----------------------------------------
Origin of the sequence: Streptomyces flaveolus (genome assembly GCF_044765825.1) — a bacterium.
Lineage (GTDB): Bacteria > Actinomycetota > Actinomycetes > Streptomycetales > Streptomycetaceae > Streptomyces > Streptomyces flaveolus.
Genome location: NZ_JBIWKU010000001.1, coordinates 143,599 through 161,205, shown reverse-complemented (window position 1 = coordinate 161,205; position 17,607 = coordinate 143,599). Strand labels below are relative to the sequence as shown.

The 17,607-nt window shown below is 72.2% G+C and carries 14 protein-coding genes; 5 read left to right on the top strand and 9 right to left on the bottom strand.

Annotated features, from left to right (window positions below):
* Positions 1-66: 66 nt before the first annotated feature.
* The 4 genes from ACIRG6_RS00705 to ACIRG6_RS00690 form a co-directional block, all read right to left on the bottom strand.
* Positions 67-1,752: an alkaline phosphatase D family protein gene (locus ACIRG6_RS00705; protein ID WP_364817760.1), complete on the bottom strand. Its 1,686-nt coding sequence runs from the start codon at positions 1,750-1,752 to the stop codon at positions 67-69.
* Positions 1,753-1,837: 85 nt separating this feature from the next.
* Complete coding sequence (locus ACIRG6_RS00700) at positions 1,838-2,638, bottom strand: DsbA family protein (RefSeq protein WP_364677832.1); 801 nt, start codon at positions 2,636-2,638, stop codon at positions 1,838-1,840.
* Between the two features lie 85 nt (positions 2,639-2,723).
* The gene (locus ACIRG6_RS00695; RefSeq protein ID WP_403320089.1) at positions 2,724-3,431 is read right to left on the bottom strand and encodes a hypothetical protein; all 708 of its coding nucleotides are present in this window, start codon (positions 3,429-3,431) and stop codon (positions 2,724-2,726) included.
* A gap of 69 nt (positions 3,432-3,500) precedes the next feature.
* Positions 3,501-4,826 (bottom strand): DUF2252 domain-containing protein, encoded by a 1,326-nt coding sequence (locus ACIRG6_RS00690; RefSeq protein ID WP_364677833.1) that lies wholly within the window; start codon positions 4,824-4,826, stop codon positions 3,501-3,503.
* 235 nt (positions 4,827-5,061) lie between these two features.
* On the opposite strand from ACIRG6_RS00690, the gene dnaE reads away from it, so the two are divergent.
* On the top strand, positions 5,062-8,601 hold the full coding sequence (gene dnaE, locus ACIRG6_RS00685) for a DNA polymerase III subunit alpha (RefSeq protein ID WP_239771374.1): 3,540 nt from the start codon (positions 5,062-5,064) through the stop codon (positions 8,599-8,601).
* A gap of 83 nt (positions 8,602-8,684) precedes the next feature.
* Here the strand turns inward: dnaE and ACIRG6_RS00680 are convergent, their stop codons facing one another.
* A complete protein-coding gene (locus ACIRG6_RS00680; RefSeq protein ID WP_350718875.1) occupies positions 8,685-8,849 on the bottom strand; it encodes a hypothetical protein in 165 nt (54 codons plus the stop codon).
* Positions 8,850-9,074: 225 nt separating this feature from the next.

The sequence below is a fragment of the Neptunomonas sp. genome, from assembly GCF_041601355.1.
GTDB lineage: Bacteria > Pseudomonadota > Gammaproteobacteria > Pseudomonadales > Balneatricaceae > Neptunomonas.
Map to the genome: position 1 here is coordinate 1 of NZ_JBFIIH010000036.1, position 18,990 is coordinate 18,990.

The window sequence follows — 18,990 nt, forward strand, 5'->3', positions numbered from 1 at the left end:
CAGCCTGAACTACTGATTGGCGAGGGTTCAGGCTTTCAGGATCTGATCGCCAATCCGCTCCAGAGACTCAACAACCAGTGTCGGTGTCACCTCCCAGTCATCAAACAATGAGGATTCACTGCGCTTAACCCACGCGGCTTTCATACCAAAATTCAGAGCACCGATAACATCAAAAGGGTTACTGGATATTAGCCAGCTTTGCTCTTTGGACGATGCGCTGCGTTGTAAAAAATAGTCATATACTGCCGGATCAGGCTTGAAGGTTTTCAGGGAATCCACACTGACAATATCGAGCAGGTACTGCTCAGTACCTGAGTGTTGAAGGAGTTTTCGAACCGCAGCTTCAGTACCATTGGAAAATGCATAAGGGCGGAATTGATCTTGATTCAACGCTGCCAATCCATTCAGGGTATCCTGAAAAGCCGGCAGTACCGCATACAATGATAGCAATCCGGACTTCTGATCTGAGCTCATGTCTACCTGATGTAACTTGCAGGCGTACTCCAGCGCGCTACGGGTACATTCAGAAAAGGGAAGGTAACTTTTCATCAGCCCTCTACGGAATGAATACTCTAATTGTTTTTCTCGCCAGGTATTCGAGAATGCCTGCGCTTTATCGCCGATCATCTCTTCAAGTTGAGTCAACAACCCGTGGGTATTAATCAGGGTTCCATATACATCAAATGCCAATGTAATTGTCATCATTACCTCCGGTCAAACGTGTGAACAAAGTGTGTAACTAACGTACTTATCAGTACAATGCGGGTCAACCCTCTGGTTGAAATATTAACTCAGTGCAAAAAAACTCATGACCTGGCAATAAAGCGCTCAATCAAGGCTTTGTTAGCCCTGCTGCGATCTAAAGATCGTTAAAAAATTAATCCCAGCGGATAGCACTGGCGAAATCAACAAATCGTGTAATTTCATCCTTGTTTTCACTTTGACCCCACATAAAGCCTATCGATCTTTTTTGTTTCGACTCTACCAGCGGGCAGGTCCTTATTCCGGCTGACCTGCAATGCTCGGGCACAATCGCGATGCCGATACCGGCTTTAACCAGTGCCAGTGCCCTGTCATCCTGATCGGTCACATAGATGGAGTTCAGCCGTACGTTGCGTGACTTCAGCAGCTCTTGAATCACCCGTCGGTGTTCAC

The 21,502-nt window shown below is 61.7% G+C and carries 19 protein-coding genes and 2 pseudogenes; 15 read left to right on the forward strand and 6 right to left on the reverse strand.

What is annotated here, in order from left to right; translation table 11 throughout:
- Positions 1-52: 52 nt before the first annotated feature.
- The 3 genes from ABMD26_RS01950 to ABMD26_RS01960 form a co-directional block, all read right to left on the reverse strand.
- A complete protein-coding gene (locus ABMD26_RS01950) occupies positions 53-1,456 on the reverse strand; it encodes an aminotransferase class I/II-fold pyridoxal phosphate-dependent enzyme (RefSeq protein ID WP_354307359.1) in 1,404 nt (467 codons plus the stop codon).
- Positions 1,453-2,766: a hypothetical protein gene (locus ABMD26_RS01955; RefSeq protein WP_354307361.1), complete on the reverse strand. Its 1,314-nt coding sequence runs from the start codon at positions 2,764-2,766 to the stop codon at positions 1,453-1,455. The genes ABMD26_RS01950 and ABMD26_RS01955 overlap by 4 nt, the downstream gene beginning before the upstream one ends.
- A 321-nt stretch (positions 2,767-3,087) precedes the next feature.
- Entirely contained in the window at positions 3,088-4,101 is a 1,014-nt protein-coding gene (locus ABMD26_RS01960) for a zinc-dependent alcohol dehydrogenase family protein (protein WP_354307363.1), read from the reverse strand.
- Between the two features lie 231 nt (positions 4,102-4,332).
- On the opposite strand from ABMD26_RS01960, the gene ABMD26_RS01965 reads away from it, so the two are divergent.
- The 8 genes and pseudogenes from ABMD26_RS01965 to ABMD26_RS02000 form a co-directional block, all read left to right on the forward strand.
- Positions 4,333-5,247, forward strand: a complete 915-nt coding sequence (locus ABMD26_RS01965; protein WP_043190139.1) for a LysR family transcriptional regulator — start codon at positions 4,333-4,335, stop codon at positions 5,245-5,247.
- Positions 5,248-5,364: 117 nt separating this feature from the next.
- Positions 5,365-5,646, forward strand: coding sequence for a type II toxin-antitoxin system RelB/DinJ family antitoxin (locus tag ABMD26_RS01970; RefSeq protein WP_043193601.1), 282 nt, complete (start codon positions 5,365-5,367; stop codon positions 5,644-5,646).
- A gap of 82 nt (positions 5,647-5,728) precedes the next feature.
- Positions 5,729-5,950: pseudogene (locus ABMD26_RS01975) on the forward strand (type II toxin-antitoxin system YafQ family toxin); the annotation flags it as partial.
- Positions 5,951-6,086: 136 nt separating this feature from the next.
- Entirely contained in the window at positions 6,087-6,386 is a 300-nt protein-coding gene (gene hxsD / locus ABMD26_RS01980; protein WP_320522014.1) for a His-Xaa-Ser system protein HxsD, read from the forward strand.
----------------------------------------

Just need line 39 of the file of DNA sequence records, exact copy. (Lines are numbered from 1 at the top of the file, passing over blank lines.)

- Positions 5,248-5,364: 117 nt separating this feature from the next.